While the Reay Fencibles were serving in Ireland, another regiment of militia was raised in the shire of Sutherland, of which Eric Lord Reay was Hon. Colonel. It went by the name of Sutherland Volunteers, but drew pay like an ordinary Fencible regiment as we gather from Macdonald's Journal, and continued in existence for some time after 1808. Of that regiment five companies were raised in the country of Strathnaver, viz., the Bighouse, Farr, Tongue, Durness, and Edderachilis companies. It seems to have swept into its ranks practically all the able-bodied men of these localities, as the following quotation from a letter, dated 1798, from Mr. Anderson of Rispond to Captain Kenneth Mackay of Torbol, shows: -

"By the way, I should think they must see little who do not see this country approaching rapidly into a state of depopulation, and that by the very means once thought favourable - I mean the volunteering establishment. Such effect has the smattering of exercise upon the rising generation, aided by their pay, that not one individual able to lift a drum-stick remains unenlisted in Durness, and I am told the same is pretty true of the rest of the estate." [Reay Papers]

Mr. Anderson's gloomy anticipations were due to his difficulty in getting men to work for the Fishing Syndicate, of which he was the acting director on the spot. The military movement also raised wages, and that was a sore blister to the complainant.

Again, in 1800 the Sutherland Highlanders, or 93rd Foot, was raised, and in that part of the shire which pertained to the Countess of Sutherland by a system of conscription. At anyrate that was the case in the parish of Farr, as we were informed by our maternal grandfather, Murdo Macdonald, whose two brothers drew black balls out of a ballot-box, as he told us, and consequently had to go. They both afterwards fell at the battle of New Orleans, 8th Jan 1815. This regiment took part in the capture of Cape Town, 1805, and remained in garrison there until 1814. While stationed at the Cape, they formed themselves into a congregation, elected office-bearers, engaged the Revd. Mr. Thorn to be their minister, paid his salary out of their own pockets, and regularly held the Communion after the Scottish fashion. Hear what the minister says of his remarkable flock, writing to the Christian Herald of Oct 1814: -

"When the 93rd Highlanders left Cape Town last month there were among them 156 members of the Church (including 3 elders and 3 deacons) all of whom, so far as man can know the heart from the life, were pious persons. The regiment was certainly a pattern for morality and good behaviour to every other corps. They read their Bibles; they observed the sabbath; they saved their money in order to do good; 7000 rix dollars (£1400 Sterling) the non-commissioned officers and privates gave for books, societies, and the support of the Gospel - a sum perhaps unparalleled in any other corps in the world, given in the short space of seventeen or eighteen months. Their example had a general good effect on both the colonists and the heathen How they may act as to religion in other parts is known to God; but if ever apostolic days were revived in modern times on earth, I certainly believe some of these to have been granted to us in Africa."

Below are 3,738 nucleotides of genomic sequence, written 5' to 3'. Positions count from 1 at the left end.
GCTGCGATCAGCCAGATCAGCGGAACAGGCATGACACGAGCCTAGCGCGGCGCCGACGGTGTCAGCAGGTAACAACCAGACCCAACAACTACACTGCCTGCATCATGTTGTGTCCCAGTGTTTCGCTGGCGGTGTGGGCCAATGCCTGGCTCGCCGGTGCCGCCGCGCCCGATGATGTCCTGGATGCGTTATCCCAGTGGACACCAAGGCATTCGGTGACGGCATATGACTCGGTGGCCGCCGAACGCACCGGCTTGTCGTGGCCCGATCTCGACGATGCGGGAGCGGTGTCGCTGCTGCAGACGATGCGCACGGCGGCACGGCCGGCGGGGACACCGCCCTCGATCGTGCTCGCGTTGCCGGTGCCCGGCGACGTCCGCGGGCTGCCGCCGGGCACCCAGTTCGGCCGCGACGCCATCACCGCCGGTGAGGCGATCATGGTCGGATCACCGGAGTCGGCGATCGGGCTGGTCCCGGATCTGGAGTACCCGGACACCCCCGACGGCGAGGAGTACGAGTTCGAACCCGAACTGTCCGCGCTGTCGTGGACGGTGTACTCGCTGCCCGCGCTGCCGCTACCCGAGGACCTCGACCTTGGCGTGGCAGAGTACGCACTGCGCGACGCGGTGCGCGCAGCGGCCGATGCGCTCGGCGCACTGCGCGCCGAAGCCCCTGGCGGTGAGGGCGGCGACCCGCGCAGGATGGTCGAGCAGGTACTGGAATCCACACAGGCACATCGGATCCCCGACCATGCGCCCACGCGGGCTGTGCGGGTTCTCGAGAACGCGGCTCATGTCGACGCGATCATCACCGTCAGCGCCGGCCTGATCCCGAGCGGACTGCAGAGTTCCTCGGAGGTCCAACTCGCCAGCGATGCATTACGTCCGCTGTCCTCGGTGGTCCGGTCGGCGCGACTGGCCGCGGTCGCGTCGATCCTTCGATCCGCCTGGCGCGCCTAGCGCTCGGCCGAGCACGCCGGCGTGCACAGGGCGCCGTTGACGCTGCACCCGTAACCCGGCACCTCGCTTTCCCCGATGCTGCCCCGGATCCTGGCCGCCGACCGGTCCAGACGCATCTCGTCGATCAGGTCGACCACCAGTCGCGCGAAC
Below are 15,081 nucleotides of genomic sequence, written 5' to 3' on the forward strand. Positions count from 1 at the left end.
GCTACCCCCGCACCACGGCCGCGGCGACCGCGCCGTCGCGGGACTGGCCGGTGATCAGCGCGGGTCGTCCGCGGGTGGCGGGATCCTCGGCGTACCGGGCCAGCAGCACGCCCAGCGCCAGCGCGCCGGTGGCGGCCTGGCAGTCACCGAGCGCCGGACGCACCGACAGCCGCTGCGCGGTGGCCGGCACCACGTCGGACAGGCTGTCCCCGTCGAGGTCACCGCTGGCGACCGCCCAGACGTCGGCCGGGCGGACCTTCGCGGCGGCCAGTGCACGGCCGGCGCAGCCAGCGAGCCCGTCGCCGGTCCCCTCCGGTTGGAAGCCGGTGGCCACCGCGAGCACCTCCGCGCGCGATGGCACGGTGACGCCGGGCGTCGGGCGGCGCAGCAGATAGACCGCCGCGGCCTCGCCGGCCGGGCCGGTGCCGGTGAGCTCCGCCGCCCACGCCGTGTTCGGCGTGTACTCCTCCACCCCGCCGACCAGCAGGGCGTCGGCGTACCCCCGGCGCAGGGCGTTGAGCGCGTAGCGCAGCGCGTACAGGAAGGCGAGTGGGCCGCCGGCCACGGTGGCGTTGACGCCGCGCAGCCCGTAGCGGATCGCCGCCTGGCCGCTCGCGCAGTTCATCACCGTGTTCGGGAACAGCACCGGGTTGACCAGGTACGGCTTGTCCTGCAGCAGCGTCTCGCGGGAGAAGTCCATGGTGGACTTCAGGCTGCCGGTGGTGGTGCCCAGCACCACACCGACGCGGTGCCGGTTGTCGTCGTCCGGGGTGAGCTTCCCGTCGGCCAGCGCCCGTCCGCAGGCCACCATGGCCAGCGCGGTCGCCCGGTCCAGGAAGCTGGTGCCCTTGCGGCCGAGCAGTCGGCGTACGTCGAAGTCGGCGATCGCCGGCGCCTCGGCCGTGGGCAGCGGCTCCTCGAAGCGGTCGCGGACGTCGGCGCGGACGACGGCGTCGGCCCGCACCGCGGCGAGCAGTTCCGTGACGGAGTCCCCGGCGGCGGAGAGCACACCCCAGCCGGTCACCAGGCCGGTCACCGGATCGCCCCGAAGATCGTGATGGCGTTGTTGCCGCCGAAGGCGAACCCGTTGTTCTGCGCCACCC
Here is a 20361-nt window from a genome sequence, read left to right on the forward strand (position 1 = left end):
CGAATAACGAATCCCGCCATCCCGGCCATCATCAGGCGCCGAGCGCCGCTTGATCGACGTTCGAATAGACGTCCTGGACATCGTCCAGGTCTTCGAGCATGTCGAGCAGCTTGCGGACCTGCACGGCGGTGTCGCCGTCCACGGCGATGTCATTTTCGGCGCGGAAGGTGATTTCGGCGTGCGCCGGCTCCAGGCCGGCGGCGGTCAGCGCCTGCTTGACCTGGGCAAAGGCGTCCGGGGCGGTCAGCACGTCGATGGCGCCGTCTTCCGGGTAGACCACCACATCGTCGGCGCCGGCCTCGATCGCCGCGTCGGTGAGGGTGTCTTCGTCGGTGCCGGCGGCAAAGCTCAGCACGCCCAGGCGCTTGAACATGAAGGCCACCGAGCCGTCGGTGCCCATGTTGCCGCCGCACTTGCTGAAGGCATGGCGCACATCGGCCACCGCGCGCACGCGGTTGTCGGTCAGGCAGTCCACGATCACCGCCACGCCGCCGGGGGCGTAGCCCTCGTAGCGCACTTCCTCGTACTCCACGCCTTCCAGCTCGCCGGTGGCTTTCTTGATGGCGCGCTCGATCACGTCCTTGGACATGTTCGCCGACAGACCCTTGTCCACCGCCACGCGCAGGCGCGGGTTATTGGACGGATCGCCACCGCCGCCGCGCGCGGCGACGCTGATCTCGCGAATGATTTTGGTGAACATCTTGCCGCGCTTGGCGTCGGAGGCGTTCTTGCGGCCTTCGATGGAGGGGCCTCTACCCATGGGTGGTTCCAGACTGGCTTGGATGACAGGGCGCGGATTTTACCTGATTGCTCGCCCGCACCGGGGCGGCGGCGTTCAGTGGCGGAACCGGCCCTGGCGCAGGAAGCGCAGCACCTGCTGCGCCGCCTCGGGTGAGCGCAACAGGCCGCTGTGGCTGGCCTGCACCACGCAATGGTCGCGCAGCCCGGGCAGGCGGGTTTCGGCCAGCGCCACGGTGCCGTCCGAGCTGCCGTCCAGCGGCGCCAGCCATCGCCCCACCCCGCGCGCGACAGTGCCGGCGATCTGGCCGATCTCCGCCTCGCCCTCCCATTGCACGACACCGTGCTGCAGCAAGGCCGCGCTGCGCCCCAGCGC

Seventy years earlier Lord Reay brought a cup to Strathnaver which split in a shower of blessing all over Sutherland, and the after-result is seen in the conduct of the 93rd at the Cape. To these men the exercises of religion became as essential as the morning tub is to the average cultured Englishman, and they saw nothing more remarkable in their own conduct than an Englishman does when he piously rubs himself down. Let not the reader imagine that the 93rd despised soap either: they were at the same time one of the smartest regiments of the Line, the afterwards immortal "thin red line" of Balaclava fame.

When the survey [Appendix No 58] of the four northern counties was under execution 1790-99, the roads in these parts were mostly mere pony-tracks, innocent of bridges and utterly unfitted for wheeled traffic. This was eminently true of the roads in the country of Strathnaver, which may yet be traced in various places winding their angular course up hill and down dale regardless of gradient. The survey was followed in 1802 by an Act of Parliament, granting £20,000 Sterling towards making roads and building bridges in the Highlands; and for enabling proprietors to charge their estates with a proportion of the expense. The proprietors were also empowered to have recourse to "statute labour", that is to forced labour, in order to carry out this scheme.